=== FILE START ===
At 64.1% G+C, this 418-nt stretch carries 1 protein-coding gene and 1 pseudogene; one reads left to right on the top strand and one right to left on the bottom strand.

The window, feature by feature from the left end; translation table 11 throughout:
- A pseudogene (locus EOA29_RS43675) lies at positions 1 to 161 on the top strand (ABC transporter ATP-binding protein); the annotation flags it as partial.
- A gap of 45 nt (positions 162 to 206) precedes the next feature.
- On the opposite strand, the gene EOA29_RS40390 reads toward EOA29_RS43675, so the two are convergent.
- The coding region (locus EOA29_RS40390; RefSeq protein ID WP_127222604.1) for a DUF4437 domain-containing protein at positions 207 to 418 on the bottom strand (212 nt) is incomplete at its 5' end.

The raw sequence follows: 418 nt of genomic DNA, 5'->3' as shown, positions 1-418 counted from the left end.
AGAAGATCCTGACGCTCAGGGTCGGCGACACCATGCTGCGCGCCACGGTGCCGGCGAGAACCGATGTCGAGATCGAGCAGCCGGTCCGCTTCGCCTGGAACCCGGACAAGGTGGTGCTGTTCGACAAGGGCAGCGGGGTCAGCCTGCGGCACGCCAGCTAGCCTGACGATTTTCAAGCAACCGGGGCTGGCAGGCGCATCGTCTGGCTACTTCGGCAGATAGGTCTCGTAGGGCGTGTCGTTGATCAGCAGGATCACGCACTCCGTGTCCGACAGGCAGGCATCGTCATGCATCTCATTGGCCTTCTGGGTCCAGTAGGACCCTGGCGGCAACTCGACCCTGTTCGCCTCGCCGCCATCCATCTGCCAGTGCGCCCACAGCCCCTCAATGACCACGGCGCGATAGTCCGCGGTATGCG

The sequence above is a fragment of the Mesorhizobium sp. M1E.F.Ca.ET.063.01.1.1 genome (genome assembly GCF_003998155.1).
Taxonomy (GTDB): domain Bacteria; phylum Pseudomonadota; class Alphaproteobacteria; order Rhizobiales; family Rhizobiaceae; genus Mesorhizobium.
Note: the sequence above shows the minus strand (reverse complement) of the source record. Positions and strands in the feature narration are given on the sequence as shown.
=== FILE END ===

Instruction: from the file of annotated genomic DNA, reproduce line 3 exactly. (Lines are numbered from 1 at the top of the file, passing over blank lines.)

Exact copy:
- A pseudogene (locus EOA29_RS43675) lies at positions 1 to 161 on the top strand (ABC transporter ATP-binding protein); the annotation flags it as partial.